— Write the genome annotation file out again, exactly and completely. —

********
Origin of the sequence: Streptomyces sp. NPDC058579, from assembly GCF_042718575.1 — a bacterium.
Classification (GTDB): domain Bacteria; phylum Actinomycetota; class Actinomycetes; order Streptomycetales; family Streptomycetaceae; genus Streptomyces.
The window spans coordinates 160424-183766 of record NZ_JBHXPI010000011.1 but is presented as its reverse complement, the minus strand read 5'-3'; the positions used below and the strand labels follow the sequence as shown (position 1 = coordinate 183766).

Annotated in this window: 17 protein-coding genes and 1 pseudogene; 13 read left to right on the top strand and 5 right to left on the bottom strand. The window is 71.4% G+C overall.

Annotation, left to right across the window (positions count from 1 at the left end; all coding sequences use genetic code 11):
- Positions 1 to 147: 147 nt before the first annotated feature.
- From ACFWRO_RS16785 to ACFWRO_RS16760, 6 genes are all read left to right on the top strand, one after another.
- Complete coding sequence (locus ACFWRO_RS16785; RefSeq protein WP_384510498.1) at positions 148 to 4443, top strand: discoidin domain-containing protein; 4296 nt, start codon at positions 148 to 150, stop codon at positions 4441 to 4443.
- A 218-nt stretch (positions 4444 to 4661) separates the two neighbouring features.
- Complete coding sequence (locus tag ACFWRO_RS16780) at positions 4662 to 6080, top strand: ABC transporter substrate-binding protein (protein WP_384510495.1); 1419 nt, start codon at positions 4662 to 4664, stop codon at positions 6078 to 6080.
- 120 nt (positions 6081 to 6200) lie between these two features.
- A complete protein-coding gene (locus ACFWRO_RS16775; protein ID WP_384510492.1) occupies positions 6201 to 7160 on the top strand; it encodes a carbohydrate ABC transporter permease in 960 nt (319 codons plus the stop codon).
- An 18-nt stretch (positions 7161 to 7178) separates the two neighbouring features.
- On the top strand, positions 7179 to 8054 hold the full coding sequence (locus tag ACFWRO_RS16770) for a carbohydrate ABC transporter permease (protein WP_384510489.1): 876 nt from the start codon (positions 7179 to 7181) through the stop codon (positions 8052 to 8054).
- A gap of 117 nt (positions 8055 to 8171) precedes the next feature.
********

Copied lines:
Origin of the sequence: Streptomyces sp. NPDC058579, from assembly GCF_042718575.1 — a bacterium.
Classification (GTDB): domain Bacteria; phylum Actinomycetota; class Actinomycetes; order Streptomycetales; family Streptomycetaceae; genus Streptomyces.
The window spans coordinates 160424-183766 of record NZ_JBHXPI010000011.1 but is presented as its reverse complement, the minus strand read 5'-3'; the positions used below and the strand labels follow the sequence as shown (position 1 = coordinate 183766).

Annotated in this window: 17 protein-coding genes and 1 pseudogene; 13 read left to right on the top strand and 5 right to left on the bottom strand. The window is 71.4% G+C overall.

Annotation, left to right across the window (positions count from 1 at the left end; all coding sequences use genetic code 11):
- Positions 1 to 147: 147 nt before the first annotated feature.
- From ACFWRO_RS16785 to ACFWRO_RS16760, 6 genes are all read left to right on the top strand, one after another.
- Complete coding sequence (locus ACFWRO_RS16785; RefSeq protein WP_384510498.1) at positions 148 to 4443, top strand: discoidin domain-containing protein; 4296 nt, start codon at positions 148 to 150, stop codon at positions 4441 to 4443.
- A 218-nt stretch (positions 4444 to 4661) separates the two neighbouring features.
- Complete coding sequence (locus tag ACFWRO_RS16780) at positions 4662 to 6080, top strand: ABC transporter substrate-binding protein (protein WP_384510495.1); 1419 nt, start codon at positions 4662 to 4664, stop codon at positions 6078 to 6080.
- 120 nt (positions 6081 to 6200) lie between these two features.
- A complete protein-coding gene (locus ACFWRO_RS16775; protein ID WP_384510492.1) occupies positions 6201 to 7160 on the top strand; it encodes a carbohydrate ABC transporter permease in 960 nt (319 codons plus the stop codon).
- An 18-nt stretch (positions 7161 to 7178) separates the two neighbouring features.
- On the top strand, positions 7179 to 8054 hold the full coding sequence (locus tag ACFWRO_RS16770) for a carbohydrate ABC transporter permease (protein WP_384510489.1): 876 nt from the start codon (positions 7179 to 7181) through the stop codon (positions 8052 to 8054).
- A gap of 117 nt (positions 8055 to 8171) precedes the next feature.